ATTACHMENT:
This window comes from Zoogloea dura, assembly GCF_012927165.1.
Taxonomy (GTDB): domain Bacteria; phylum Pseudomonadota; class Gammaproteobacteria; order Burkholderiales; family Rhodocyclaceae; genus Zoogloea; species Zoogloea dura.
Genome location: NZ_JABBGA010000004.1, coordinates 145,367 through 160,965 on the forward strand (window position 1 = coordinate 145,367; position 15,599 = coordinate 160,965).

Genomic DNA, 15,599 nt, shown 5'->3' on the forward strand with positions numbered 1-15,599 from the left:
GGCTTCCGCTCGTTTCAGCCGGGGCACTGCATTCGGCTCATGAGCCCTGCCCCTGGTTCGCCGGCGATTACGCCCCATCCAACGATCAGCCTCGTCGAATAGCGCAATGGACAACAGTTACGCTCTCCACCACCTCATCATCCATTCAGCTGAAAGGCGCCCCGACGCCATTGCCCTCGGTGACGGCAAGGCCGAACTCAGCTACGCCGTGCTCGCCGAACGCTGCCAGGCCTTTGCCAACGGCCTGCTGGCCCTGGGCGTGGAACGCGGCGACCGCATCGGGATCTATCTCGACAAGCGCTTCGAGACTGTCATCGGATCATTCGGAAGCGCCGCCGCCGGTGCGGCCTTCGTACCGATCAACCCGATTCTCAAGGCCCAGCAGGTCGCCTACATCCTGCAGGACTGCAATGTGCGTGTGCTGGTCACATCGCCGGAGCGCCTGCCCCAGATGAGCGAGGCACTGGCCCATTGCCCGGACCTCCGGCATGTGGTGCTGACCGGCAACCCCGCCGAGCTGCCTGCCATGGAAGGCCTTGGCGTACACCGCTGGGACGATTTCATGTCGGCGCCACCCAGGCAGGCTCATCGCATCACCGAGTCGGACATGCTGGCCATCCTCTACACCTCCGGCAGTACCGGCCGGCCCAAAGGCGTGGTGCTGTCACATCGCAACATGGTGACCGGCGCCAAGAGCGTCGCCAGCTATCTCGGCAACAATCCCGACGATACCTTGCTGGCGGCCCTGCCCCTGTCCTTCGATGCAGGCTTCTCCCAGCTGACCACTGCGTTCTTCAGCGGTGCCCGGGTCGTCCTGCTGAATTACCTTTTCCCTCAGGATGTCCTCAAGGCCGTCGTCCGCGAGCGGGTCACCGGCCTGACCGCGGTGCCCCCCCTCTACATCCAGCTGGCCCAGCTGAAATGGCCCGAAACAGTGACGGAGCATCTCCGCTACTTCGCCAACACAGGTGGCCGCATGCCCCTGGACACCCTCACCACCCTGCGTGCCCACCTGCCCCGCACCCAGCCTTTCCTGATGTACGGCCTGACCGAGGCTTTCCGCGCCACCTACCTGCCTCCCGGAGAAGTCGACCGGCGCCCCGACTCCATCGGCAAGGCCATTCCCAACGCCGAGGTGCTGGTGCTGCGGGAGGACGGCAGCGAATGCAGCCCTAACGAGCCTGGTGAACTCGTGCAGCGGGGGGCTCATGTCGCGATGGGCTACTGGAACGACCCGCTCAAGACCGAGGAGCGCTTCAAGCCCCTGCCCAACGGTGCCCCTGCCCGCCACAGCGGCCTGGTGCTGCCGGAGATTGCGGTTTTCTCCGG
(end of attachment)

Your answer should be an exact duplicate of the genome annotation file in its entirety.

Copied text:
This window comes from Zoogloea dura, assembly GCF_012927165.1.
Taxonomy (GTDB): domain Bacteria; phylum Pseudomonadota; class Gammaproteobacteria; order Burkholderiales; family Rhodocyclaceae; genus Zoogloea; species Zoogloea dura.
Genome location: NZ_JABBGA010000004.1, coordinates 145,367 through 160,965 on the forward strand (window position 1 = coordinate 145,367; position 15,599 = coordinate 160,965).

Genomic DNA, 15,599 nt, shown 5'->3' on the forward strand with positions numbered 1-15,599 from the left:
GGCTTCCGCTCGTTTCAGCCGGGGCACTGCATTCGGCTCATGAGCCCTGCCCCTGGTTCGCCGGCGATTACGCCCCATCCAACGATCAGCCTCGTCGAATAGCGCAATGGACAACAGTTACGCTCTCCACCACCTCATCATCCATTCAGCTGAAAGGCGCCCCGACGCCATTGCCCTCGGTGACGGCAAGGCCGAACTCAGCTACGCCGTGCTCGCCGAACGCTGCCAGGCCTTTGCCAACGGCCTGCTGGCCCTGGGCGTGGAACGCGGCGACCGCATCGGGATCTATCTCGACAAGCGCTTCGAGACTGTCATCGGATCATTCGGAAGCGCCGCCGCCGGTGCGGCCTTCGTACCGATCAACCCGATTCTCAAGGCCCAGCAGGTCGCCTACATCCTGCAGGACTGCAATGTGCGTGTGCTGGTCACATCGCCGGAGCGCCTGCCCCAGATGAGCGAGGCACTGGCCCATTGCCCGGACCTCCGGCATGTGGTGCTGACCGGCAACCCCGCCGAGCTGCCTGCCATGGAAGGCCTTGGCGTACACCGCTGGGACGATTTCATGTCGGCGCCACCCAGGCAGGCTCATCGCATCACCGAGTCGGACATGCTGGCCATCCTCTACACCTCCGGCAGTACCGGCCGGCCCAAAGGCGTGGTGCTGTCACATCGCAACATGGTGACCGGCGCCAAGAGCGTCGCCAGCTATCTCGGCAACAATCCCGACGATACCTTGCTGGCGGCCCTGCCCCTGTCCTTCGATGCAGGCTTCTCCCAGCTGACCACTGCGTTCTTCAGCGGTGCCCGGGTCGTCCTGCTGAATTACCTTTTCCCTCAGGATGTCCTCAAGGCCGTCGTCCGCGAGCGGGTCACCGGCCTGACCGCGGTGCCCCCCCTCTACATCCAGCTGGCCCAGCTGAAATGGCCCGAAACAGTGACGGAGCATCTCCGCTACTTCGCCAACACAGGTGGCCGCATGCCCCTGGACACCCTCACCACCCTGCGTGCCCACCTGCCCCGCACCCAGCCTTTCCTGATGTACGGCCTGACCGAGGCTTTCCGCGCCACCTACCTGCCTCCCGGAGAAGTCGACCGGCGCCCCGACTCCATCGGCAAGGCCATTCCCAACGCCGAGGTGCTGGTGCTGCGGGAGGACGGCAGCGAATGCAGCCCTAACGAGCCTGGTGAACTCGTGCAGCGGGGGGCTCATGTCGCGATGGGCTACTGGAACGACCCGCTCAAGACCGAGGAGCGCTTCAAGCCCCTGCCCAACGGTGCCCCTGCCCGCCACAGCGGCCTGGTGCTGCCGGAGATTGCGGTTTTCTCCGG